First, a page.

August 28 2015 Latest news:
by Matthew Stott
Tuesday, January 22, 2013
MORE than £3million of council tax was still owed to the cash-strapped borough at the end of last year, shock figures revealed today.
But despite the size of the outstanding debt, councillors have defended the sum – claiming the authority is a “very successful collector” of the tax.
The revelations came following a Freedom of Information request submitted by The Ipswich Star, which showed the council was left chasing £3,194,638.01 of unpaid council tax on December 31, 2012.
But councillor Martin Cook, resources portfolio-holder, said: “Ipswich Borough Council has a reputation as a very successful collector of council tax and we will keep on trying to collect unpaid tax however long it takes as long as it is economically viable.
“That is good business and is only fair to the vast majority who pay their council tax.”
By the end of March last year the outstanding figure stood at £4,712,414.53 – meaning £1,517,776.52 was collected in the last nine months of 2012.
The council insists it works with people who run into difficulties on payment arrangements and urges any resident struggling to pay to contact officers as soon as possible.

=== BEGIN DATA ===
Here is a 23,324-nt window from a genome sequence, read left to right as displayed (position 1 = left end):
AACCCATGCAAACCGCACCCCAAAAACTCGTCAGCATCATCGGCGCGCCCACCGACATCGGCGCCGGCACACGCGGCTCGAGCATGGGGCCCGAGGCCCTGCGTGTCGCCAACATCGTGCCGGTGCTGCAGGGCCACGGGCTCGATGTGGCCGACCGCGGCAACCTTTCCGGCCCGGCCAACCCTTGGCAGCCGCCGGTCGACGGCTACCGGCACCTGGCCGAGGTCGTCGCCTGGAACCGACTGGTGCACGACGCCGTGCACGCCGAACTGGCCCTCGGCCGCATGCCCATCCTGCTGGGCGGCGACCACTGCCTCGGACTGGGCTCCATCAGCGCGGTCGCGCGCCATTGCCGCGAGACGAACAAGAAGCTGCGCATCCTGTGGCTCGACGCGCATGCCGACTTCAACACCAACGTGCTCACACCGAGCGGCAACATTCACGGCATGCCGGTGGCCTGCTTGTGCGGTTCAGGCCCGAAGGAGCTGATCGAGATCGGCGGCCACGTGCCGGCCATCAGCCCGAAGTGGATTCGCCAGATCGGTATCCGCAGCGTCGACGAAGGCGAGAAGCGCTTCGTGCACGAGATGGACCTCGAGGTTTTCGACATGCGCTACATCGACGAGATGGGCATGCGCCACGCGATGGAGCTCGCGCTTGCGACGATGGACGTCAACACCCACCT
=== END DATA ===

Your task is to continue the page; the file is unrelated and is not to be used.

An Ipswich Borough Council spokesman said: “Currently 64 per cent of residents pay by direct debit which is the easiest method and we do encourage people to do this.”
On March 31, 2010, £3,534,579.00 was owed, meaning the overall figure dropped by 9.6 per cent in just over two-and-a-half years by December 31, 2012.
The figures also show that 20,363 reminders were issued to tax dodgers between March 31 and December 31 last year – an average of 73 every day.
There were 3,977 court summons in the same period and 3,448 liability orders were granted.
Robert Oxley, campaign manager for the TaxPayers’ Alliance, criticised the large sum of uncollected council tax.
He said: “Ipswich Borough Council needs to explain why there is such a large difference between what they expect to collect and what they are actually managing to bring in.
“The council cannot simply shrug its shoulders at such a large outstanding sum.
“It’s no wonder some people are struggling to pay their council tax though after a decade of hikes.
“It’s important that town halls differentiate between those who simply try to avoid paying and those who can’t afford to when dealing with cases.
“The latter should be helped with easier ways to pay, while the former should be pursued for outstanding bills otherwise taxpayers are left picking up the tab.”
Last year it was announced that the amount of uncollected council tax on a national scale – much dating back several years – stands at £2.3billion.
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